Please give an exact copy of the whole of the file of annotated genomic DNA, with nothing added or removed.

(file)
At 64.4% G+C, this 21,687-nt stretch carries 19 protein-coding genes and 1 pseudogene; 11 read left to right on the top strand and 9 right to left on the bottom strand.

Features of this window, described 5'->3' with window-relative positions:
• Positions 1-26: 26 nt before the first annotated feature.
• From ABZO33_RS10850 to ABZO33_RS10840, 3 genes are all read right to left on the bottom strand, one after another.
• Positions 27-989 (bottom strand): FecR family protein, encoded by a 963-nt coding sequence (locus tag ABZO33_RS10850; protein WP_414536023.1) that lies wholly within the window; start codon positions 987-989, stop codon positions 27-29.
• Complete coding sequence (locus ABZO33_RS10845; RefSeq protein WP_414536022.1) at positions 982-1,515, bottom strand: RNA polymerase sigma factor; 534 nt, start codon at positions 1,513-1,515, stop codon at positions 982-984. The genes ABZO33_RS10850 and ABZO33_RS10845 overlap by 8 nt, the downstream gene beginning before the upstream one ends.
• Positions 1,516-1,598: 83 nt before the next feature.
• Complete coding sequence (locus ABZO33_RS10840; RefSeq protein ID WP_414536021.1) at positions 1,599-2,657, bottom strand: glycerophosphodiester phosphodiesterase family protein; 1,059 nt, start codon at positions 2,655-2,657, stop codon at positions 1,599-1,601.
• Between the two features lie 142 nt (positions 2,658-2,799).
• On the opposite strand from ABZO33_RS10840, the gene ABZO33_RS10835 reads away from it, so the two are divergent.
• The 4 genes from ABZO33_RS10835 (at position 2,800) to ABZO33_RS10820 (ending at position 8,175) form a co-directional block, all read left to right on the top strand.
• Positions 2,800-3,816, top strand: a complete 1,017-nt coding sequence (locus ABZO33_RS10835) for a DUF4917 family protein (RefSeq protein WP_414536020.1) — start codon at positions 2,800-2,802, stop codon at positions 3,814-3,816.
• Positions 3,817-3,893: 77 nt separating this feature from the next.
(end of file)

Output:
At 64.4% G+C, this 21,687-nt stretch carries 19 protein-coding genes and 1 pseudogene; 11 read left to right on the top strand and 9 right to left on the bottom strand.

Features of this window, described 5'->3' with window-relative positions:
• Positions 1-26: 26 nt before the first annotated feature.
• From ABZO33_RS10850 to ABZO33_RS10840, 3 genes are all read right to left on the bottom strand, one after another.
• Positions 27-989 (bottom strand): FecR family protein, encoded by a 963-nt coding sequence (locus tag ABZO33_RS10850; protein WP_414536023.1) that lies wholly within the window; start codon positions 987-989, stop codon positions 27-29.
• Complete coding sequence (locus ABZO33_RS10845; RefSeq protein WP_414536022.1) at positions 982-1,515, bottom strand: RNA polymerase sigma factor; 534 nt, start codon at positions 1,513-1,515, stop codon at positions 982-984. The genes ABZO33_RS10850 and ABZO33_RS10845 overlap by 8 nt, the downstream gene beginning before the upstream one ends.
• Positions 1,516-1,598: 83 nt before the next feature.
• Complete coding sequence (locus ABZO33_RS10840; RefSeq protein ID WP_414536021.1) at positions 1,599-2,657, bottom strand: glycerophosphodiester phosphodiesterase family protein; 1,059 nt, start codon at positions 2,655-2,657, stop codon at positions 1,599-1,601.
• Between the two features lie 142 nt (positions 2,658-2,799).
• On the opposite strand from ABZO33_RS10840, the gene ABZO33_RS10835 reads away from it, so the two are divergent.
• The 4 genes from ABZO33_RS10835 (at position 2,800) to ABZO33_RS10820 (ending at position 8,175) form a co-directional block, all read left to right on the top strand.
• Positions 2,800-3,816, top strand: a complete 1,017-nt coding sequence (locus ABZO33_RS10835) for a DUF4917 family protein (RefSeq protein WP_414536020.1) — start codon at positions 2,800-2,802, stop codon at positions 3,814-3,816.
• Positions 3,817-3,893: 77 nt separating this feature from the next.